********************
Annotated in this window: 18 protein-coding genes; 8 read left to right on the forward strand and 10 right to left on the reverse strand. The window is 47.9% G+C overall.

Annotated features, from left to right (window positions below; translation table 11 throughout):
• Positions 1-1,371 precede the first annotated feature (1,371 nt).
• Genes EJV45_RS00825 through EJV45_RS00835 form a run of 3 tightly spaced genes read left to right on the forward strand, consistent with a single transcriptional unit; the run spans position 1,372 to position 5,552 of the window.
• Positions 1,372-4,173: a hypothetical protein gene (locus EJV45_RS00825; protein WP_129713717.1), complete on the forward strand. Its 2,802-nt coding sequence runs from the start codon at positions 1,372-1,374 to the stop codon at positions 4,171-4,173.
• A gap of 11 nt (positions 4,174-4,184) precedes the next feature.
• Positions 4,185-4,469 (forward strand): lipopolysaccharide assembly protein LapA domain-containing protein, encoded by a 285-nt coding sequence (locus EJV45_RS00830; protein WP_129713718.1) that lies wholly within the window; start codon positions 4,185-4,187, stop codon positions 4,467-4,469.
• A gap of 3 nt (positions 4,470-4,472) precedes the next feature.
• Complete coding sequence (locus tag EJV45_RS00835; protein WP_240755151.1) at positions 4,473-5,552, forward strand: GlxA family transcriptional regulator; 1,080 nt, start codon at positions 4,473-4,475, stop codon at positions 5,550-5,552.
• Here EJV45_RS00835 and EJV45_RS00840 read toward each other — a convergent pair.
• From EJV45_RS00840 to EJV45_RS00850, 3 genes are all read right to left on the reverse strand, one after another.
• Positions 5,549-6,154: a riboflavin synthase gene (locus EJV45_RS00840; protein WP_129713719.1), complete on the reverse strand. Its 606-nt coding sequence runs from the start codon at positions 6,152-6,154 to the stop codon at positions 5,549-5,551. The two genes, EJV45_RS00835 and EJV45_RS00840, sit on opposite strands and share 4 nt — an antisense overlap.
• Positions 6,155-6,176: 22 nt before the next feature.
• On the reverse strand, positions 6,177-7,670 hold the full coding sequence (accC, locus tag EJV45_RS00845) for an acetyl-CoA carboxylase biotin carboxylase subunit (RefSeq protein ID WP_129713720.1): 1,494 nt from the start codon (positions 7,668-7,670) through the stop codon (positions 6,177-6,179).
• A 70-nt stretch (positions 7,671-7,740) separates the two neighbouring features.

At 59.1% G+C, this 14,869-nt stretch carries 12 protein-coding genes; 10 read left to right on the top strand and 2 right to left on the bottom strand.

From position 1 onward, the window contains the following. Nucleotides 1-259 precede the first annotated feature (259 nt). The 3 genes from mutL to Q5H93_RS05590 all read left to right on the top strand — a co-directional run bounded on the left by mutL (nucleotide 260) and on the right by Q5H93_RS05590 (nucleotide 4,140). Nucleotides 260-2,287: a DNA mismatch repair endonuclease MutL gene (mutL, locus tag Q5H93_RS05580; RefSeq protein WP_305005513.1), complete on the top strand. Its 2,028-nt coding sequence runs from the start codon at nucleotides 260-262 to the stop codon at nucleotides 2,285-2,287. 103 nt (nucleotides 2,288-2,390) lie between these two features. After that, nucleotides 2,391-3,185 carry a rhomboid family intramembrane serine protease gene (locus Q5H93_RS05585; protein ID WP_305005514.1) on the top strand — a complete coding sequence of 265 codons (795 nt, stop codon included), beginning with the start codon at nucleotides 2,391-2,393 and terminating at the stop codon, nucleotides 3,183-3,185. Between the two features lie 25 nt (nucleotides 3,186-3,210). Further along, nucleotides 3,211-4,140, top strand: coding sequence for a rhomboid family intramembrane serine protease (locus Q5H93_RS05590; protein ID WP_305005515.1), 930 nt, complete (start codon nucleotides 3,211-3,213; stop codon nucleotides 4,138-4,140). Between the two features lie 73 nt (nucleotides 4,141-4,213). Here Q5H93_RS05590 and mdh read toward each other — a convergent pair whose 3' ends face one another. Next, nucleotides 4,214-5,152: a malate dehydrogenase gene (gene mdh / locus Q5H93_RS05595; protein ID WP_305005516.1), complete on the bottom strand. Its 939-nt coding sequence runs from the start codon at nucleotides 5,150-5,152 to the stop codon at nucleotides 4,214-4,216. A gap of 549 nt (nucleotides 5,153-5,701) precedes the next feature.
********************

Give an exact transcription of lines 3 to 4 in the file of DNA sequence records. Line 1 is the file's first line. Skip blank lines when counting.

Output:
• Positions 1-1,371 precede the first annotated feature (1,371 nt).
• Genes EJV45_RS00825 through EJV45_RS00835 form a run of 3 tightly spaced genes read left to right on the forward strand, consistent with a single transcriptional unit; the run spans position 1,372 to position 5,552 of the window.